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The pace of change quickens

A few blogs ago I mentioned that there were big changes a-coming. These included women being permitted to drive (from June), the advent of cinemas and taxation. They are getting much closer now, and more changes have been announced too.

The first cinema opens next week, and tickets are on sale. At the moment these are restricted to Saudis only, so I presume they will have to show their IDs (and be recorded?) as they enter. Personally speaking, I have no wish to attend a Saudi cinema, not even for the novelty factor. Our experience at the “Blue Man Group” show last year (blog dated October 13th) suggests that the ambience would be less than enjoyable. And anyway, we – as do Saudis too – have access to “Netflix”, “YouTube” and other internet media where films are available. To watch these, we have to employ something called a VPN. Many folk in the UK will not know of these things, which are services offered to internet users to pretend that the user is in a different location to where he actually is. So, to watch a film on – say “Netflix”, we would have to open the internet, log on to the chosen VPN service which then asks where we would like to pretend to be (it offers random choices for a variety of countries, such as “Colchester, UK”, Red Deer, Alberta”, “Albuquerque, NM” etc). Once you have decided where you want to be you can then log onto your “Netflix” account which was set up for that country. With the average age of native Saudis being around 25, I suspect that they are a lot more internet-savvy than I am, and they will have mastered this VPN system a long time back. So, films won’t be new to them, but the social opportunities that these  new cinemas present will be. Good luck to them!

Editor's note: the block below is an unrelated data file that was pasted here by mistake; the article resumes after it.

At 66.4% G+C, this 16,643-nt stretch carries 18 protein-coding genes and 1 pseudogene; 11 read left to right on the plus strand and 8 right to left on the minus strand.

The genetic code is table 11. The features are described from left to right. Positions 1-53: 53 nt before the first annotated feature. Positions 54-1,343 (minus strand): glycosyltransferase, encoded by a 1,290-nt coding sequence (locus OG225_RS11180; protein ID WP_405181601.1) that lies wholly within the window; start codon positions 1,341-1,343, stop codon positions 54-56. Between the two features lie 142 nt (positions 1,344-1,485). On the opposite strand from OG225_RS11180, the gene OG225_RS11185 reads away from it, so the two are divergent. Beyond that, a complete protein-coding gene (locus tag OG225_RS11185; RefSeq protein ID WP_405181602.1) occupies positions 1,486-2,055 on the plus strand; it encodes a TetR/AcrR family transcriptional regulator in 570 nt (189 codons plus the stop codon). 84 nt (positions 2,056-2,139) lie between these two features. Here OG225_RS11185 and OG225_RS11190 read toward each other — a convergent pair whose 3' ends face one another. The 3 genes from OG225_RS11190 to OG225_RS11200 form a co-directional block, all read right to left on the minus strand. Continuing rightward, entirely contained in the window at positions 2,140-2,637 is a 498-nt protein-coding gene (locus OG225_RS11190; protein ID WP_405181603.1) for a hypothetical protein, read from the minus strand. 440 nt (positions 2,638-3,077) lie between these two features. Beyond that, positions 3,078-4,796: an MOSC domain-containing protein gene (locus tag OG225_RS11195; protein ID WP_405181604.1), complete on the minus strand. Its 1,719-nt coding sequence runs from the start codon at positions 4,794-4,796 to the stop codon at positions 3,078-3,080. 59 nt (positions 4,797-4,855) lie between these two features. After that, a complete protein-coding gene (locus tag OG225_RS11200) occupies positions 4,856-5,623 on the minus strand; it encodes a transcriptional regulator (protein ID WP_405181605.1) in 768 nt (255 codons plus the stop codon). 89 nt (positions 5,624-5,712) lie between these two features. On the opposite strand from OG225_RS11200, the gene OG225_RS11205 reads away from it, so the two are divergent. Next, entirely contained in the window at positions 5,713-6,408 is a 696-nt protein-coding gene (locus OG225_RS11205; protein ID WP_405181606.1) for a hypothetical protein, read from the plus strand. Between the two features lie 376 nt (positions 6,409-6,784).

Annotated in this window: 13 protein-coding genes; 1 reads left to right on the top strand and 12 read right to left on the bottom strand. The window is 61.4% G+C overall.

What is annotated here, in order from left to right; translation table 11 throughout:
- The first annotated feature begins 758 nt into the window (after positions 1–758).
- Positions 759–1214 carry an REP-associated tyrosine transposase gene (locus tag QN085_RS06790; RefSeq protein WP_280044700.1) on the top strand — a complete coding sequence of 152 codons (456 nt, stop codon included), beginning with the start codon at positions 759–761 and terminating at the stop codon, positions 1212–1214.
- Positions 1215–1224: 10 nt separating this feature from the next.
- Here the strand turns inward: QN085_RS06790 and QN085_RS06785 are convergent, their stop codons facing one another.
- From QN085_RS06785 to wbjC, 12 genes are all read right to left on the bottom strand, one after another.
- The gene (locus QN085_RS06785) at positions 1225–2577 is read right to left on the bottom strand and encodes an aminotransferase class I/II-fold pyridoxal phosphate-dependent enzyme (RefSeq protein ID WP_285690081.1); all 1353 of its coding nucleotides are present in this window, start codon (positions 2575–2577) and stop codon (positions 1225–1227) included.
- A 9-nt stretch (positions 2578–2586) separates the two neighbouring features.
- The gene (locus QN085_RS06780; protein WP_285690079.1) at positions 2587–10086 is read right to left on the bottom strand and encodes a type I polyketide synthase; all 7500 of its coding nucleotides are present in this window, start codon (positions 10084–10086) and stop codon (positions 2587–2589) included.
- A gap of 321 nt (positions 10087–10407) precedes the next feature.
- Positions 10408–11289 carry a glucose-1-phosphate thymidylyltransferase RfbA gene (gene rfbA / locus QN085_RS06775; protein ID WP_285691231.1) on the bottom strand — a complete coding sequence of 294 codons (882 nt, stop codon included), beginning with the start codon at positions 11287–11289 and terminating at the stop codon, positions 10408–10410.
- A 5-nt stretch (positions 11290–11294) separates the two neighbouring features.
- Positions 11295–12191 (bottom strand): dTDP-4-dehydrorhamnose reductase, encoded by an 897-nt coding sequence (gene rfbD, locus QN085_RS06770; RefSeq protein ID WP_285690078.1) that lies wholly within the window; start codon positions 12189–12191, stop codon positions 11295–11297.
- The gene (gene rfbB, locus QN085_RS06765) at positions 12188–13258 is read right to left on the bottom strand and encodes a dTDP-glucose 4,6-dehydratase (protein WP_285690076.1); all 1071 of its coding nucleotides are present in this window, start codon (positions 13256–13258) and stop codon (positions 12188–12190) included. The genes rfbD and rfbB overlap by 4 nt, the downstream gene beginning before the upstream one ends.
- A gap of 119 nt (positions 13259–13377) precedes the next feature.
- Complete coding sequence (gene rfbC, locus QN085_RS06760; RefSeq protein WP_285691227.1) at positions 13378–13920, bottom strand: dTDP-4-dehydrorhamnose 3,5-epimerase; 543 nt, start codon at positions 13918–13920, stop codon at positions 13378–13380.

The cinemas are promoted by the General Authority for Entertainment, and there are around 350 with over 2,500 screens planned in the next few years. Looking at the “Vision 2030” (the KSA masterplan), the spending on culture and entertainment per household is expected to double from 2.9% to 6%. The Saudis have reached out to Western companies to deliver and establish the cinemas, and brands such as “Vue” and “Virgin” are expected to appear. Western companies need to operate in conjunction with established Saudi companies to trade in KSA, and the Al Hokair company, which operates small amusement parks is fronting the first tranche of cinemas.